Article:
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Caucasus jihadists seek off-grid donations

May 26, 2015

Islamic State supporters from the North Caucasus are using Russian-language social media and a digital wallet service called QIWI to raise money to “fight against the disbelievers.” Use of the relatively anonymous QIWI service helps avoid monitoring and reporting of suspicious activity.

Thanks to El Cid, El Grillo, and Moscow Ghost for sending in this May 17 report from Radio Free Europe:

IS Militants Use Popular Russian Web Payment System To Raise Cash

A group of Islamic State (IS) militants from Russia’s North Caucasus region are using the popular Russian QIWI wallet electronic payment system to raise money online.

The group’s use of the QIWI wallet sheds light on how individual factions within IS carry out their own fundraising and outreach, and shows that this particular group has managed to raise cash openly using mainstream resources in Russia even though Moscow has banned IS and donating money to it illegal.

The militants involved in the fundraising are doing so through an unofficial Russian-language IS media activist group, ShamToday, which mostly comprises people from the North Caucasus who are with IS in Syria and Iraq…

Read the rest of RFE’s detailed report here.

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Britain bans ransom payments by insurance companies to terrorist groups

May 25, 2015

Earlier this year, Parliament passed a measure that prohibits insurance companies from paying ransoms to terrorists and provides for penalties if they do. The bill was debated in January, but it was not clear to Money Jihad at the time that the bill actually passed. The reliable Tom Keatinge has let us know that, yes, the bill has been enacted.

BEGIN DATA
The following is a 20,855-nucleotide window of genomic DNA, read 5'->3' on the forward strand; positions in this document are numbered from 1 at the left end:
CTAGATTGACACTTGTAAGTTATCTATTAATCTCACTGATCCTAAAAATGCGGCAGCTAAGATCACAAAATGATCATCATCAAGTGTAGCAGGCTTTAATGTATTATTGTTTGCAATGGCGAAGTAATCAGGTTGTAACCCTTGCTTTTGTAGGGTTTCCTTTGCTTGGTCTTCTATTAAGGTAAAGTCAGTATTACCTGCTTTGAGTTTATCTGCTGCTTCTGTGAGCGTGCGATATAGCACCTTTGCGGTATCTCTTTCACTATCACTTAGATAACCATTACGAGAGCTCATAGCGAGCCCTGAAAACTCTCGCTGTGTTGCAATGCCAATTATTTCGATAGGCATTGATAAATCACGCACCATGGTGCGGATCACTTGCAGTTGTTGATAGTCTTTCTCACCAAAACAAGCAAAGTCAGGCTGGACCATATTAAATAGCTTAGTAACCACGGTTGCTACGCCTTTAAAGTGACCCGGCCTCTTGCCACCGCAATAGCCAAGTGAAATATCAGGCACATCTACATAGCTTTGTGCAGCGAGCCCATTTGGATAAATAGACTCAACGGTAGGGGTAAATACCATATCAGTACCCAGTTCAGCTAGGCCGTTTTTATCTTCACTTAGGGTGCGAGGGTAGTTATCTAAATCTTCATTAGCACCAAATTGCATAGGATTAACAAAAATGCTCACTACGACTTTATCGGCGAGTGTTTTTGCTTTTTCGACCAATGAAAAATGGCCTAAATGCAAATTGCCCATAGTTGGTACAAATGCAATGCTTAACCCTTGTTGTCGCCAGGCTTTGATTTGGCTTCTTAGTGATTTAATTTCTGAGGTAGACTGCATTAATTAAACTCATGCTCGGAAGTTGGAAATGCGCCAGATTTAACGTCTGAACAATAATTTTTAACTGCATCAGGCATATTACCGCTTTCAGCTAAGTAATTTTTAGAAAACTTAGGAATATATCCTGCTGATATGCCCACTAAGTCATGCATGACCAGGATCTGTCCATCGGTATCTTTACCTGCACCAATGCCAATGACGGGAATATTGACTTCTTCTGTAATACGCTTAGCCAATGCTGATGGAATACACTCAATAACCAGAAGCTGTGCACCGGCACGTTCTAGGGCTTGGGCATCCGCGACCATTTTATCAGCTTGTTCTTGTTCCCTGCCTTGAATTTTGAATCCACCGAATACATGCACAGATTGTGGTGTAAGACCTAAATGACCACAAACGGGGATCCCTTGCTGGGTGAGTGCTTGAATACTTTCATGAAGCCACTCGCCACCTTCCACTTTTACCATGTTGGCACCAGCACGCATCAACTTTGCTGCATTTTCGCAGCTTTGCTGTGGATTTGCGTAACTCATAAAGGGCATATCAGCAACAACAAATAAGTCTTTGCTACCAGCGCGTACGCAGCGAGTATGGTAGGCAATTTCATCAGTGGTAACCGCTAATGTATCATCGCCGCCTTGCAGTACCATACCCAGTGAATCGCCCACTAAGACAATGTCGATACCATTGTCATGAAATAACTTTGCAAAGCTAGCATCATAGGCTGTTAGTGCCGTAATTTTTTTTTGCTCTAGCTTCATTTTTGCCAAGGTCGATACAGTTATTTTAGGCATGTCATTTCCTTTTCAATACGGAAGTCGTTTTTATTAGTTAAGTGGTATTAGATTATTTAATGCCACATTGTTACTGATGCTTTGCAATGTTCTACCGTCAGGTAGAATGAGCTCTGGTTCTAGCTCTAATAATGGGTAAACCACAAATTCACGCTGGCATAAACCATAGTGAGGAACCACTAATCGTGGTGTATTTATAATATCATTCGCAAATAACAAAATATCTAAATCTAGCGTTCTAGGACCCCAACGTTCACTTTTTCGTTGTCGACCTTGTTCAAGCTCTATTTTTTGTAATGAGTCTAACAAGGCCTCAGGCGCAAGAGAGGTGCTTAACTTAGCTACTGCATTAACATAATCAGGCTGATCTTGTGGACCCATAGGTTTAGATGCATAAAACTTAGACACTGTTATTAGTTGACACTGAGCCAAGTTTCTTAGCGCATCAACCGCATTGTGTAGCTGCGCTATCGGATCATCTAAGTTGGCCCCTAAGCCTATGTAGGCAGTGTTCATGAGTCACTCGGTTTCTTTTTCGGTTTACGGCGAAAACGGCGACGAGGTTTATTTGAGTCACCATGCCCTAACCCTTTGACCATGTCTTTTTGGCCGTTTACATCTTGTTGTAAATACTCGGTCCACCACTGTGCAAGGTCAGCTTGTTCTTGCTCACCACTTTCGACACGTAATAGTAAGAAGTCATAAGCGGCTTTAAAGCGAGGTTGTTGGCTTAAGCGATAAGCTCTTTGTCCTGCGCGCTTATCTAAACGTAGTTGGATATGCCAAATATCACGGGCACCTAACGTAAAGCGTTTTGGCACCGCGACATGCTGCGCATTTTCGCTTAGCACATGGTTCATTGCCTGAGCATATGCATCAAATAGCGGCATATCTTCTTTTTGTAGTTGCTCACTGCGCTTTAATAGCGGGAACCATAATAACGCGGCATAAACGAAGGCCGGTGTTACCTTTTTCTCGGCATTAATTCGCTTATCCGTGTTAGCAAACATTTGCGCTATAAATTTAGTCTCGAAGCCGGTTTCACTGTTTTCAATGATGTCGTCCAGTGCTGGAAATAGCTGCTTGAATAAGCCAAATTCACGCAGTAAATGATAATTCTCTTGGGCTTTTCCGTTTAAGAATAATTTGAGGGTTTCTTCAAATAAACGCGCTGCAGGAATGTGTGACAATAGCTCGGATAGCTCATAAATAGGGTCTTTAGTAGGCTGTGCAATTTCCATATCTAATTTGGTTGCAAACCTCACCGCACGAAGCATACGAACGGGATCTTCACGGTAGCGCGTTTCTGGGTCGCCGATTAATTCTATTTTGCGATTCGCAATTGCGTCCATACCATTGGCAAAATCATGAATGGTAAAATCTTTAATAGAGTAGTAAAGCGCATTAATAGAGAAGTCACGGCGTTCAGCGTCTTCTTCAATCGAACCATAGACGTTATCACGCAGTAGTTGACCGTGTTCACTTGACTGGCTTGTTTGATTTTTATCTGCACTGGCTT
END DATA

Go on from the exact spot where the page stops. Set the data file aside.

For more background on the law, check out Foreign Policy’s report on the subject from Jan. 8.

British legislators are considering a new bill that takes aim at a small, secretive niche in the insurance industry that deals with kidnapping and ransom, the latest money spinner for terrorists.

The new counterterrorism bill, proposed in November and being debated this week in the House of Commons, gives the British government broad powers to address new terrorist threats posed by the rise of the Islamic State.

One of the most controversial provisions would give ministers the ability to block British citizens suspected of fighting for terrorists from returning to the United Kingdom. Another section would require universities to limit the number of “extremist” speakers they host on campus.

But one part of the proposed bill that has gotten less attention would also make it a crime for British insurance companies to reimburse families or companies that pay a ransom to a terrorist in order to secure the release of a hostage. Critics argue that the provision is misguided, that it will do little to stem the flow of money to terrorists, and that it could disrupt the thriving industry of “kidnap and ransom” insurers and negotiators who successfully get people out of hostage situations.